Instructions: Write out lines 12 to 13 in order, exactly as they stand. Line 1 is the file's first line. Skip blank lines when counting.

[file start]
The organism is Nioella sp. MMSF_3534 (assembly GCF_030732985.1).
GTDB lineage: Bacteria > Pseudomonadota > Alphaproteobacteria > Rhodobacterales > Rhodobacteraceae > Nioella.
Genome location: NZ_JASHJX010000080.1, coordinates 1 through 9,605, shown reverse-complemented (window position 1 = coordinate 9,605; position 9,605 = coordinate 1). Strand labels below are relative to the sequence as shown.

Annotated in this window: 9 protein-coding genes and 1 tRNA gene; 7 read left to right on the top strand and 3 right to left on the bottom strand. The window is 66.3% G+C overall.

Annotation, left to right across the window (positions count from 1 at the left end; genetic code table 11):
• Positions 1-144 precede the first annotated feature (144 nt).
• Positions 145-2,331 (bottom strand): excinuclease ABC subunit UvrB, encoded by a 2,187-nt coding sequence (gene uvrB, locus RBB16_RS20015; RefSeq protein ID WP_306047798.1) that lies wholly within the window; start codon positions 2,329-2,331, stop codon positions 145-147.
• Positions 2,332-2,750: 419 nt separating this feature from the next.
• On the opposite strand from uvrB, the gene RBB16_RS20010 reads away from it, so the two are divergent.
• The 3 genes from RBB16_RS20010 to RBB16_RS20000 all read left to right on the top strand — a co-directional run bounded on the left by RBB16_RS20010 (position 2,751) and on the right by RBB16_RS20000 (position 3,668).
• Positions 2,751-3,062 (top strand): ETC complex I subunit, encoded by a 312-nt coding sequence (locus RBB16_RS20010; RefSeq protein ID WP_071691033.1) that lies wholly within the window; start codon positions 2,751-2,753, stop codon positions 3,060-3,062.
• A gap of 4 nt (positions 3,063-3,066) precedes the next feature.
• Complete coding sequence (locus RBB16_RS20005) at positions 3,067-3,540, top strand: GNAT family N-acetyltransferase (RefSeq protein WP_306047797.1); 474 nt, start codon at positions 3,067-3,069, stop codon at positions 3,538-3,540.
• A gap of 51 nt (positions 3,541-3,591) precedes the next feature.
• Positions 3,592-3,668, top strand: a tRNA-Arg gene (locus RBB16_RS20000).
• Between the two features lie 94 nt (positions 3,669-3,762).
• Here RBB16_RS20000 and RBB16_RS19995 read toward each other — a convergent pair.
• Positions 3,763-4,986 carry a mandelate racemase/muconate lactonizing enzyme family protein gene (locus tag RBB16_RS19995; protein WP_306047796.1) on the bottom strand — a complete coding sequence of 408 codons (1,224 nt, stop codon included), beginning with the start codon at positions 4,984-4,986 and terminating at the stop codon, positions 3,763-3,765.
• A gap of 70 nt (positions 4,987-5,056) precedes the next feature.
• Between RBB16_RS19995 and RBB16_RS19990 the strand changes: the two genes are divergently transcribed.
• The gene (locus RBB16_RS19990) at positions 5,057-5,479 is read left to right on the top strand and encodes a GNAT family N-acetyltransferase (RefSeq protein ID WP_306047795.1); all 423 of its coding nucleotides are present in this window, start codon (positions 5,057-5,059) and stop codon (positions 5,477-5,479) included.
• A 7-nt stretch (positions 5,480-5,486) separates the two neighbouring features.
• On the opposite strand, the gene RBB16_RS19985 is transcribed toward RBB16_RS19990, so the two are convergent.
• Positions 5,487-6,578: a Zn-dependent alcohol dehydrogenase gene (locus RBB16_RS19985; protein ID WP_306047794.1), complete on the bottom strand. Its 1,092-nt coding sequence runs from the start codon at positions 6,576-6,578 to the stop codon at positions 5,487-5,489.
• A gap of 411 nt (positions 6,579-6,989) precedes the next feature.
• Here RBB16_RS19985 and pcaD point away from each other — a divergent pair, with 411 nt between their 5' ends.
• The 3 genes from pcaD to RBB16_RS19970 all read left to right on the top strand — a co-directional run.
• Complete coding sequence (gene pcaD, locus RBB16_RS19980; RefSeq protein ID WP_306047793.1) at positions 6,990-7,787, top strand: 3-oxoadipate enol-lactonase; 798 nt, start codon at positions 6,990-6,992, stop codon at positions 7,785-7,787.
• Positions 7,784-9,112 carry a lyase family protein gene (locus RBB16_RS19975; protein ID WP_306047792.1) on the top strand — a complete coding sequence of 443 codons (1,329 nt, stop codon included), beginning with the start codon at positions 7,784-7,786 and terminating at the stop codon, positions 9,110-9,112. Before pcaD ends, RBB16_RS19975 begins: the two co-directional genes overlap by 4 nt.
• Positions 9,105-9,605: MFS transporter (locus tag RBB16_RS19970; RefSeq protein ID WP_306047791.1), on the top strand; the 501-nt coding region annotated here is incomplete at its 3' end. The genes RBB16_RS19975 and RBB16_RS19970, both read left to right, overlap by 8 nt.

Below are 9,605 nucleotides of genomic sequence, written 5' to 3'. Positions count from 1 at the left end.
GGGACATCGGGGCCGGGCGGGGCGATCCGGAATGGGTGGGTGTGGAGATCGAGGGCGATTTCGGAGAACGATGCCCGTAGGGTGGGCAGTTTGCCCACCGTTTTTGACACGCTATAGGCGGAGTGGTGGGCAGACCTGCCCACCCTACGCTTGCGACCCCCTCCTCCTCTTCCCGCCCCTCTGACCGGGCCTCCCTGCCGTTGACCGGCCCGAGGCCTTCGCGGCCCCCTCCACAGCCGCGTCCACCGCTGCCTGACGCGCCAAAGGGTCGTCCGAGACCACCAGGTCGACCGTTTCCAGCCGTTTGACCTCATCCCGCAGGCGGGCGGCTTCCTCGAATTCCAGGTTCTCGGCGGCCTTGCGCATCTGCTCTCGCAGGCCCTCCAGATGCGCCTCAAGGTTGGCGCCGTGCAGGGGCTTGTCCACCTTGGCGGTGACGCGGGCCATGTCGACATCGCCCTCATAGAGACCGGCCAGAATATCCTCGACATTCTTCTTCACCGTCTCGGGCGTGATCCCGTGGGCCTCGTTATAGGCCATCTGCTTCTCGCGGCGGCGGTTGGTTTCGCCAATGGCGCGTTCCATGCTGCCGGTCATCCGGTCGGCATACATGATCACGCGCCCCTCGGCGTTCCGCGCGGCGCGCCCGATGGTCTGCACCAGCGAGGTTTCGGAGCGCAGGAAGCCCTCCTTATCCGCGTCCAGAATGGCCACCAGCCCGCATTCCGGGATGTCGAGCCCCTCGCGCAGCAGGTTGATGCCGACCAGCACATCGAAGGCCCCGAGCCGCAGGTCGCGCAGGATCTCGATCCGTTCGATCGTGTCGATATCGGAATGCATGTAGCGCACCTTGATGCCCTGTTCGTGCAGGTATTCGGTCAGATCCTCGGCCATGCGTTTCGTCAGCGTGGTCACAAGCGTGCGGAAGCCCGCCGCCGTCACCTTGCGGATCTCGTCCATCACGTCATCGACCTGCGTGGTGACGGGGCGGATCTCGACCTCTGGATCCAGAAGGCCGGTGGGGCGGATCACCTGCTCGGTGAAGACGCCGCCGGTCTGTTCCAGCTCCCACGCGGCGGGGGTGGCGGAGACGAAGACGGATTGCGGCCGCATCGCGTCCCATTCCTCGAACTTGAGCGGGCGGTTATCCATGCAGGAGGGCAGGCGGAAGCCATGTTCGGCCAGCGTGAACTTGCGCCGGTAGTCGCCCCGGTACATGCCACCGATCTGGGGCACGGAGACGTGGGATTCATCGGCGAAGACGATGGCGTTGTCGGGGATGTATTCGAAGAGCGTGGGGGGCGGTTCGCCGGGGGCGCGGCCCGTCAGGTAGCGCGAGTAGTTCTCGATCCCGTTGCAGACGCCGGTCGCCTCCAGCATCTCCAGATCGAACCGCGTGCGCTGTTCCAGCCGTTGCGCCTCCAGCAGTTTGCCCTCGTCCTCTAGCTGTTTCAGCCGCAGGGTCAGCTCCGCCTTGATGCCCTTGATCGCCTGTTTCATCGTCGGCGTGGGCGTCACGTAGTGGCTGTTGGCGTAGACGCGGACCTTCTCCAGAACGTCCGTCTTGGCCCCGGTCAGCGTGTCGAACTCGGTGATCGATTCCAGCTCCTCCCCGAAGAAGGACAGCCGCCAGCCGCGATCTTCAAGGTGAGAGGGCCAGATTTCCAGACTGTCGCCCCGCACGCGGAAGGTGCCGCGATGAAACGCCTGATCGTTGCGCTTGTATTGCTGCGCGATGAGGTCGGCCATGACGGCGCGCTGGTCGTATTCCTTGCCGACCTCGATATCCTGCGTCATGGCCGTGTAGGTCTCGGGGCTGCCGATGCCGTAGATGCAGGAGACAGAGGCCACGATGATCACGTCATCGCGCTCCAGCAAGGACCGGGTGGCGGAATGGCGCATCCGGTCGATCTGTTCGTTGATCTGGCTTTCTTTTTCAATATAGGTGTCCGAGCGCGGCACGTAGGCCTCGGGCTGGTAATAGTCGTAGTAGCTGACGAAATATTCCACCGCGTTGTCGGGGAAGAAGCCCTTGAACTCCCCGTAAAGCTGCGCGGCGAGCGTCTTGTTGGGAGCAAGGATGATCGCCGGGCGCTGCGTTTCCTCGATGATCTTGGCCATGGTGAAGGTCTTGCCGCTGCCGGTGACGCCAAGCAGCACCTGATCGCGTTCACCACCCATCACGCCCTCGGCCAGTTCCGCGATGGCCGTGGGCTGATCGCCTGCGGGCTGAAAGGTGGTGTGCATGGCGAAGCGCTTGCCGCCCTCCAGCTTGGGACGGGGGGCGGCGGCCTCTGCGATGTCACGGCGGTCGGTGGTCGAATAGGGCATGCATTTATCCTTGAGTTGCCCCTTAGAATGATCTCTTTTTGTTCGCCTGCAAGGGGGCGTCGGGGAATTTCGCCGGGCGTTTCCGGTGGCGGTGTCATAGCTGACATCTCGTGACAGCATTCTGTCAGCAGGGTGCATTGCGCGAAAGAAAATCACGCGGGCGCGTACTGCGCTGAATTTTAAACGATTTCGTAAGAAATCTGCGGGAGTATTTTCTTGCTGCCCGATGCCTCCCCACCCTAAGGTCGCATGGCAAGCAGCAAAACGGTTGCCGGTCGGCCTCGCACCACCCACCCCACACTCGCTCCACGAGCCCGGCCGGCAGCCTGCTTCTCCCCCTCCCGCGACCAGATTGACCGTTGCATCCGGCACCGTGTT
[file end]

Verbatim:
• A gap of 4 nt (positions 3,063-3,066) precedes the next feature.
• Complete coding sequence (locus RBB16_RS20005) at positions 3,067-3,540, top strand: GNAT family N-acetyltransferase (RefSeq protein WP_306047797.1); 474 nt, start codon at positions 3,067-3,069, stop codon at positions 3,538-3,540.